Sorry for my absence last week. I know many of you were waiting with bated breath for part 2 of my Travelling with Kids series. Well, take a deep breath because here it is. (For those of you who didn’t notice I was gone, I will forgive you. This time.)
As I mentioned last time, travelling with kids can be a very rewarding, and dare I say even fun, experience. However, there are a few things you need to consider to make it so. We have already covered the “getting there” portion, so now here are a few things to consider while planning your actual vacation.
1. Make at least part of your day (every day) kid friendly. Kids are a part of your life at this point. That you must accept when planning a trip. Gone are the days when you can spend all day moseying through fine art museums , skipping lunch to take a tour of cathedral, and staying out late checking out the local night life. In order for everyone to have an enjoyable trip you have to (at least somewhat) cater to what your kids want/need. I recommend researching the area you are going to prior to your departure. Most big cities have lots of kid friendly things to do. Museums, parks, zoos, the beach. And remember that a lot of these things fun for both kids AND adults. Also, you’ll find that your kids will love to a lot of things that aren’t maybe labeled as a “kid” thing to do. For example, my son’s favorite place to go in Washington D.C. is to the top of the clock tower above the old post office. Talk to people who have travelling to your destination before you and see what is worth doing, and what is not.
2. Don’t feel like you need to plan ALL day EVERY day around your kids. Don’t think I’ve gone nuts. I know this sounds like it contradicts #1, but in really it doesn’t. Make sure if there is something you want to do, but maybe doesn’t appeal to your kids, that you do it anyway. Find a way otherwise you might regret it once you leave. Whether you swap with your spouse and one person entertains the kids while the other goes into a museum they’ve been wanting to see, or perhaps one parent heads back to the hotel and puts the kids to bed while the other stays out and shops or goes to a movie. It may not be ideal (as I’m sure you love your spouse and would want to share those things with him/her), but like I said, you have kids. Sometimes we have to compromise ideal for possible. With that said, if you feel like you can swing it bringing the kids along to a “non-kid friendly” activity, then go for it. My husband and I have been pleasantly surprised that our kids will often behave very well for a few hours while we do something that perhaps doesn’t interest them. We just make sure that all their needs are met (sleep, lunch, and some extra snacks) and then explain to them (as best you can to a 4 and 2 year old) that mommy and daddy really would like to do something, but when we are done we’ll go the park or do something fun for them. Even though it may seem like it will be “boring” for them, we never use that word. We try to make it seem exciting and often times we’re surprised that they enjoy it too.
3. Don’t skimp on sleep. Travel often means less sleep. At least for our family. When my daughter is away from her bed she sees that as her time to wake up at 5 am every morning. That is why it is important to stick to nap/bedtime routines as much as possible (At least for younger kids. Older kids can probably manage a week of disruption.) Plan lunch near your hotel or rental so you can swing by for a nap. Have one parent take an older child to the park while the other stays with a napping toddler. Or, if they fall asleep while you are out and about (like in a stroller) find a quiet place to sit and people watch while you baby sleeps. Also remember to plan on dinner a bit early (better for crowds anyway) so you can be back to the hotel for a decent bedtime. Regardless of where we are we always follow our same bedtime routine. With all the craziness of travel and new experience, I think this helps keep my kids feel more secure. Just remember, travelling can be exhausting. Especially for little ones. So to avoid a total melt down, make sure they have the opportunity to get some rest.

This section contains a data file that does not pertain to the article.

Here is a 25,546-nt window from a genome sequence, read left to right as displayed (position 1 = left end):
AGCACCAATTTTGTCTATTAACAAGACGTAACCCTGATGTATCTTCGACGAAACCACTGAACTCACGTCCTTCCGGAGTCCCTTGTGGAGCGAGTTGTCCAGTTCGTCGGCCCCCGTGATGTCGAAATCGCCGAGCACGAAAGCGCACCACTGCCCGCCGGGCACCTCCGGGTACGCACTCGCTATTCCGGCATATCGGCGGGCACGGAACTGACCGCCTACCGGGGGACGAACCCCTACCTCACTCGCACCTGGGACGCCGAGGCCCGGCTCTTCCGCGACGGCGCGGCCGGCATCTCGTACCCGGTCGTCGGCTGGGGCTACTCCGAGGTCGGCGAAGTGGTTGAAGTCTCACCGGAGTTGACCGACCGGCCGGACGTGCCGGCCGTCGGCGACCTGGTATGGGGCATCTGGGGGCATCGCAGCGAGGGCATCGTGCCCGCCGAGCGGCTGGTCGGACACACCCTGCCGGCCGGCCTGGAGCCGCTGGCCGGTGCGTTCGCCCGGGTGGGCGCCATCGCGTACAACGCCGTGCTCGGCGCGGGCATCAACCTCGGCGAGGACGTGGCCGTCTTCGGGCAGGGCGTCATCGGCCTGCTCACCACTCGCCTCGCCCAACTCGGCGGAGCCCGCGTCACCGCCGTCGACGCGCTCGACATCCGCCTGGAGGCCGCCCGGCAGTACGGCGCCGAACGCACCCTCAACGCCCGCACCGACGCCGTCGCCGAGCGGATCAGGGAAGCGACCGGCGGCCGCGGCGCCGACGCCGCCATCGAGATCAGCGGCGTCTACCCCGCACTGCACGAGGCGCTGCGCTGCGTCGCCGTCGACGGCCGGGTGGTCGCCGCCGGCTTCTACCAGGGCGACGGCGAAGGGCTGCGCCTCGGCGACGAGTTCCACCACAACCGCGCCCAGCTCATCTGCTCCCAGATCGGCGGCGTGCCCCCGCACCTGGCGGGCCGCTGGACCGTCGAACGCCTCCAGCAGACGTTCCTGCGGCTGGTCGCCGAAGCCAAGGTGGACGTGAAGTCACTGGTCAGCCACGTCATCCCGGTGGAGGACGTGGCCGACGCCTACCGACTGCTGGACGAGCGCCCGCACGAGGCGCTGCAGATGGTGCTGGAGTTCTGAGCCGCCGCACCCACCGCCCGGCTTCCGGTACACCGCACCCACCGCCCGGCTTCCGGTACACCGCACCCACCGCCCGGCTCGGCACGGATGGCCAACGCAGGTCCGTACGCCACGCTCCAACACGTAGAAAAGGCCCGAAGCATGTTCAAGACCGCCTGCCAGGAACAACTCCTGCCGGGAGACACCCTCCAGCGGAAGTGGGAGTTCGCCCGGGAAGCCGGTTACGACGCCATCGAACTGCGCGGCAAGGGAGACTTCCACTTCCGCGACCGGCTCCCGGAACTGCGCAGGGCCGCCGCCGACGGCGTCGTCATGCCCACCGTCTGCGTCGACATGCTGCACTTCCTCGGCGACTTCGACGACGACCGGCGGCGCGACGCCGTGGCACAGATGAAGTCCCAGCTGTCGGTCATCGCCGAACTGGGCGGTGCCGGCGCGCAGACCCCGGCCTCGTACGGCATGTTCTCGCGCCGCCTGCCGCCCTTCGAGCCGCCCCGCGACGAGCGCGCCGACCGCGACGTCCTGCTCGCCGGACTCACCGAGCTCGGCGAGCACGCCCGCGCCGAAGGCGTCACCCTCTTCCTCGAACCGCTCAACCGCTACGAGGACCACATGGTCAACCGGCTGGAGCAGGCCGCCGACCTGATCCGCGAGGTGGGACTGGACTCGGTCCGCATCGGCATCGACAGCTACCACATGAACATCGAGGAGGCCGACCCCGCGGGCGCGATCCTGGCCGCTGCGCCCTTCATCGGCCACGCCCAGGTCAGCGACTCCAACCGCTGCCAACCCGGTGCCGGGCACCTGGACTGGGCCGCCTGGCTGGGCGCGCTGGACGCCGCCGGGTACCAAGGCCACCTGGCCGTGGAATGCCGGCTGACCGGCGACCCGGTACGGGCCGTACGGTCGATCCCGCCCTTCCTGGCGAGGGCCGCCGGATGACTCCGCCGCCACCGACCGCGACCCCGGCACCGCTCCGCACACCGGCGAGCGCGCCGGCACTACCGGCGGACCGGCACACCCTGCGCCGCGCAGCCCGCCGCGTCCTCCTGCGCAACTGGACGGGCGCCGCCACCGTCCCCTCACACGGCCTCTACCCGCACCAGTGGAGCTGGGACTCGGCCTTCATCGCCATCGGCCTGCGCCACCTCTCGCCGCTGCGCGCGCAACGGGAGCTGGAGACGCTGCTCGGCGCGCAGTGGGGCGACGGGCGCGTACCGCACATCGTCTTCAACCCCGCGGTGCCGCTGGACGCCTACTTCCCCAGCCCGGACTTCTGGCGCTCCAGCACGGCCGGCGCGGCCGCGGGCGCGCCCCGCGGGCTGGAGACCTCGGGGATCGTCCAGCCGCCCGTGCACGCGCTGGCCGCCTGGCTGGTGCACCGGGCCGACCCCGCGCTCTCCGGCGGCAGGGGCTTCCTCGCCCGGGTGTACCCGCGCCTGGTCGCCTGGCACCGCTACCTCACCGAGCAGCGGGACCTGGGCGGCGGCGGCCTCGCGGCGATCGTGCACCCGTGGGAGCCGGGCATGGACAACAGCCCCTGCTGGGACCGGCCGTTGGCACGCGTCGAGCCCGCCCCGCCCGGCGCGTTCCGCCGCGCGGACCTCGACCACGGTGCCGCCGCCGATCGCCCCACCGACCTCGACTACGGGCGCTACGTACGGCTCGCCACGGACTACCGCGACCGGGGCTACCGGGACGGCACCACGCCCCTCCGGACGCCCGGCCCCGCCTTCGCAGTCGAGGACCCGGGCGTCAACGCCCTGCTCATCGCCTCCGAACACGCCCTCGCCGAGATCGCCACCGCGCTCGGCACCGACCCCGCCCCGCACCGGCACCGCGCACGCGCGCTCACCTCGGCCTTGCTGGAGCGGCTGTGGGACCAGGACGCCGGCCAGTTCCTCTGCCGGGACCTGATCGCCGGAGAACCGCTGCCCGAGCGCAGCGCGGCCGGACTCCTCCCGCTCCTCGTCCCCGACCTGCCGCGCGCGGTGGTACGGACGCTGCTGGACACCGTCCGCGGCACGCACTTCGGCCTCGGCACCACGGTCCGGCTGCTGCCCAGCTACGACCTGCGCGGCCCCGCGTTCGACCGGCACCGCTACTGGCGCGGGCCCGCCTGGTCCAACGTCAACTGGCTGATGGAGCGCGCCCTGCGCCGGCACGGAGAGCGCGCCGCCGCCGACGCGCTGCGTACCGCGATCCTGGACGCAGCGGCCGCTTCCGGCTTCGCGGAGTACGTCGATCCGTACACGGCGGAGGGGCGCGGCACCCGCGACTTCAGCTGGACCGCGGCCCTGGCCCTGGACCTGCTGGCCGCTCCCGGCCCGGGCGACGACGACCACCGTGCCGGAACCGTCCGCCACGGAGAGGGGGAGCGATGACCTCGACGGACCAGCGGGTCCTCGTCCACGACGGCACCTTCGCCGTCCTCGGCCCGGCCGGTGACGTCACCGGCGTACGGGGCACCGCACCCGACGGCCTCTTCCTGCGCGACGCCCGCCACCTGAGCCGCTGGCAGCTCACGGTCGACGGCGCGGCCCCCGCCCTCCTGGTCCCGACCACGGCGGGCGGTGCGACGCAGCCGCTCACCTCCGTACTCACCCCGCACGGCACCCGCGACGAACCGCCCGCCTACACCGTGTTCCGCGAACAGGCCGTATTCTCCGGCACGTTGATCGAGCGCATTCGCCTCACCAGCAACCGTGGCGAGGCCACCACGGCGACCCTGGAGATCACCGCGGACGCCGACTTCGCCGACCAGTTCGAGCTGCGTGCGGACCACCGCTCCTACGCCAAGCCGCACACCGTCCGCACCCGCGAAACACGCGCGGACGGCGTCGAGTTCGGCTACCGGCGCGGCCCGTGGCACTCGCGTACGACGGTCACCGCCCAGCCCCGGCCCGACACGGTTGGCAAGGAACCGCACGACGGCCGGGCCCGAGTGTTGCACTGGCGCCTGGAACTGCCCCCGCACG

4. Don’t miss out on good culinary experiences. While you’ll likely still be hitting up family friendly restaurants quite frequently while you travel, don’t be afraid to pack a few PB & J sandwiches for you kids while you check out an awesome Thai food place. Restaurants with outdoor seating are a good option with kids. They provide the right level of distraction and often allow for a little higher noise level. Also, remember that lots of places offer take out.
5. Have fun. Sounds easy enough. You’re on vacation, right? But let’s honest, travelling with kids can be stressful. You can let that stress consume you and ruin your trip, or you can try to go with the flow. So your kid threw up in the car. Clean it up and move on. So your kid threw a restaurant and you had to leave. You’ll never see those people again and they likely will forget about it by the time their dessert arrives. Grab some take out and have a picnic in the park. Try to go with the flow and remember that your attitude will make a big difference in how much fun you, and your kids, have.
Hopefully these ideas are helpful to you while you plan your next family vacation. A family that travels together, stays together. That’s what I always say (or at least what I just came up with). So happy travelling!
Hello! I am Camille, a wife, mother of four, Disney obsessed, certified teacher, and reality optimist. Motherhood comes with its ups and downs, and I hope while you’re here you’ll find something that makes your #momlife easier!
Love this post!